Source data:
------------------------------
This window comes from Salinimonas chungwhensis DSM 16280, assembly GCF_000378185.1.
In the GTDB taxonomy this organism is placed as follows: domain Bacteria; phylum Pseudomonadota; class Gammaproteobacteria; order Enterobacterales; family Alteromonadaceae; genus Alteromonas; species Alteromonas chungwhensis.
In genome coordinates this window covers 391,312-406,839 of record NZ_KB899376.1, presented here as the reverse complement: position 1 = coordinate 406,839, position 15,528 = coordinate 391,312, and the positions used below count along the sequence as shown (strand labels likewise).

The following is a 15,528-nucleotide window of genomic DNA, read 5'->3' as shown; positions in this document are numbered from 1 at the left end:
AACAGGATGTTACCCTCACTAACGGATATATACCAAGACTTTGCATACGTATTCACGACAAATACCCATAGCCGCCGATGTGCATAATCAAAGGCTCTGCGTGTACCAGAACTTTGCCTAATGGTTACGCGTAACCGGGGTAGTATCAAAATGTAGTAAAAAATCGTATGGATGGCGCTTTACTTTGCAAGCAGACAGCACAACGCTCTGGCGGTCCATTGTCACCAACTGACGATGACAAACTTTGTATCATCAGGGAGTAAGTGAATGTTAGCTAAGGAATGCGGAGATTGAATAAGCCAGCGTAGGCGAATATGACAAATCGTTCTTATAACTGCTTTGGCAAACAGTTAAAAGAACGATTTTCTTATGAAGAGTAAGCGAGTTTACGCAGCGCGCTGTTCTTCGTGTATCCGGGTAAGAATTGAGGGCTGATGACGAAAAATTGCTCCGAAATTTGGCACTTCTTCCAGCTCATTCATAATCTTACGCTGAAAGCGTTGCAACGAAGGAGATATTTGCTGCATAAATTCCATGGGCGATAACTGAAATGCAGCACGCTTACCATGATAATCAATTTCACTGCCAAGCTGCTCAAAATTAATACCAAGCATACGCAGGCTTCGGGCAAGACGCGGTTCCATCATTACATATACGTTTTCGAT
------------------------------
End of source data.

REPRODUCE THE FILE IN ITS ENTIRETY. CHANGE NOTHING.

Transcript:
This window comes from Salinimonas chungwhensis DSM 16280, assembly GCF_000378185.1.
In the GTDB taxonomy this organism is placed as follows: domain Bacteria; phylum Pseudomonadota; class Gammaproteobacteria; order Enterobacterales; family Alteromonadaceae; genus Alteromonas; species Alteromonas chungwhensis.
In genome coordinates this window covers 391,312-406,839 of record NZ_KB899376.1, presented here as the reverse complement: position 1 = coordinate 406,839, position 15,528 = coordinate 391,312, and the positions used below count along the sequence as shown (strand labels likewise).

The following is a 15,528-nucleotide window of genomic DNA, read 5'->3' as shown; positions in this document are numbered from 1 at the left end:
AACAGGATGTTACCCTCACTAACGGATATATACCAAGACTTTGCATACGTATTCACGACAAATACCCATAGCCGCCGATGTGCATAATCAAAGGCTCTGCGTGTACCAGAACTTTGCCTAATGGTTACGCGTAACCGGGGTAGTATCAAAATGTAGTAAAAAATCGTATGGATGGCGCTTTACTTTGCAAGCAGACAGCACAACGCTCTGGCGGTCCATTGTCACCAACTGACGATGACAAACTTTGTATCATCAGGGAGTAAGTGAATGTTAGCTAAGGAATGCGGAGATTGAATAAGCCAGCGTAGGCGAATATGACAAATCGTTCTTATAACTGCTTTGGCAAACAGTTAAAAGAACGATTTTCTTATGAAGAGTAAGCGAGTTTACGCAGCGCGCTGTTCTTCGTGTATCCGGGTAAGAATTGAGGGCTGATGACGAAAAATTGCTCCGAAATTTGGCACTTCTTCCAGCTCATTCATAATCTTACGCTGAAAGCGTTGCAACGAAGGAGATATTTGCTGCATAAATTCCATGGGCGATAACTGAAATGCAGCACGCTTACCATGATAATCAATTTCACTGCCAAGCTGCTCAAAATTAATACCAAGCATACGCAGGCTTCGGGCAAGACGCGGTTCCATCATTACATATACGTTTTCGAT